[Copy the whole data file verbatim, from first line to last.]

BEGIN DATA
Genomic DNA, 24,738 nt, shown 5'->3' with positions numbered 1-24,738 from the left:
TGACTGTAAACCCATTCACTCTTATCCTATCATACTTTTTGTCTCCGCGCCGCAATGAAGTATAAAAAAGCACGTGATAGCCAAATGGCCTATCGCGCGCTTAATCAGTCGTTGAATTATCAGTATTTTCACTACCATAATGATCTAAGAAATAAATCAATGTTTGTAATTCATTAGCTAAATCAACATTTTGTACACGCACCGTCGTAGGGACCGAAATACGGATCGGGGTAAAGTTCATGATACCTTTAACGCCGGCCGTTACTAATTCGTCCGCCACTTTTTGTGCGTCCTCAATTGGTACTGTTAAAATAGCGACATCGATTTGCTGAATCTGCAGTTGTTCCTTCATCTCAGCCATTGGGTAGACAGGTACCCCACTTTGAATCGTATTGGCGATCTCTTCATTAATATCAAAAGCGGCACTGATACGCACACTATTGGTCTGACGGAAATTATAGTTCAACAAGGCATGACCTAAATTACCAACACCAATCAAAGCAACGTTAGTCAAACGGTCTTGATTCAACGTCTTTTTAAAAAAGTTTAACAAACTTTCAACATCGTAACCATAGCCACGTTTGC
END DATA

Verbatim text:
Genomic DNA, 24,738 nt, shown 5'->3' with positions numbered 1-24,738 from the left:
TGACTGTAAACCCATTCACTCTTATCCTATCATACTTTTTGTCTCCGCGCCGCAATGAAGTATAAAAAAGCACGTGATAGCCAAATGGCCTATCGCGCGCTTAATCAGTCGTTGAATTATCAGTATTTTCACTACCATAATGATCTAAGAAATAAATCAATGTTTGTAATTCATTAGCTAAATCAACATTTTGTACACGCACCGTCGTAGGGACCGAAATACGGATCGGGGTAAAGTTCATGATACCTTTAACGCCGGCCGTTACTAATTCGTCCGCCACTTTTTGTGCGTCCTCAATTGGTACTGTTAAAATAGCGACATCGATTTGCTGAATCTGCAGTTGTTCCTTCATCTCAGCCATTGGGTAGACAGGTACCCCACTTTGAATCGTATTGGCGATCTCTTCATTAATATCAAAAGCGGCACTGATACGCACACTATTGGTCTGACGGAAATTATAGTTCAACAAGGCATGACCTAAATTACCAACACCAATCAAAGCAACGTTAGTCAAACGGTCTTGATTCAACGTCTTTTTAAAAAAGTTTAACAAACTTTCAACATCGTAACCATAGCCACGTTTGC